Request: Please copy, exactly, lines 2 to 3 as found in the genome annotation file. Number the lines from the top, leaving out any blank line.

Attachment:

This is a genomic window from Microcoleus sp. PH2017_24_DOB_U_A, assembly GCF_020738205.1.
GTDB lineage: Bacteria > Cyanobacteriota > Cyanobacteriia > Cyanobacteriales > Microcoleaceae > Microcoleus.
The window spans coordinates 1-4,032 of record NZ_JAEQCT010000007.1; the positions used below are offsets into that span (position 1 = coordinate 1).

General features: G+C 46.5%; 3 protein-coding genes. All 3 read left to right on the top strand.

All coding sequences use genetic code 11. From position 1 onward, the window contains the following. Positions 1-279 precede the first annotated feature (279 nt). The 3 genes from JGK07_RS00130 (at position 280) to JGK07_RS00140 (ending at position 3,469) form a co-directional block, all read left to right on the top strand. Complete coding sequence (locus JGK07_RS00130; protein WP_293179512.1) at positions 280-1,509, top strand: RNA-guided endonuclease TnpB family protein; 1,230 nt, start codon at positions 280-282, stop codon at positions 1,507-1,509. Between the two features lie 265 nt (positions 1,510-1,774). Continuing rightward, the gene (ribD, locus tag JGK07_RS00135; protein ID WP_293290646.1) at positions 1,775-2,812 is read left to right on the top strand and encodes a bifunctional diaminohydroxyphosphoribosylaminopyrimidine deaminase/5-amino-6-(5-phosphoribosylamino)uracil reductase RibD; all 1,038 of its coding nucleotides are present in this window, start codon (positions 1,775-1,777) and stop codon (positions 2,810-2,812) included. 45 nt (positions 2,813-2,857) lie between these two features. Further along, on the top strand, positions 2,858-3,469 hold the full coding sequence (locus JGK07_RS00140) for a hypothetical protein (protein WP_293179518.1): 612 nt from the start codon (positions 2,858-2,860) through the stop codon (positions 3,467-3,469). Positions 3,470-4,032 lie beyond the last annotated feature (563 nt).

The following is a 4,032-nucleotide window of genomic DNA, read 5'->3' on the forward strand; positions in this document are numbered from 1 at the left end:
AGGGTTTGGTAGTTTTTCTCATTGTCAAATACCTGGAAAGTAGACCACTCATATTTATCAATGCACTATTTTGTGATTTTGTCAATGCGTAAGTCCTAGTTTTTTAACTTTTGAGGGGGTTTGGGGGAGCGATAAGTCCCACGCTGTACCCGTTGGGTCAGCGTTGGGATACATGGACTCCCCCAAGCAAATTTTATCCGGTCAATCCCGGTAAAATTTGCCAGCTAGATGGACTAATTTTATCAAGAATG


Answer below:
GTDB lineage: Bacteria > Cyanobacteriota > Cyanobacteriia > Cyanobacteriales > Microcoleaceae > Microcoleus.
The window spans coordinates 1-4,032 of record NZ_JAEQCT010000007.1; the positions used below are offsets into that span (position 1 = coordinate 1).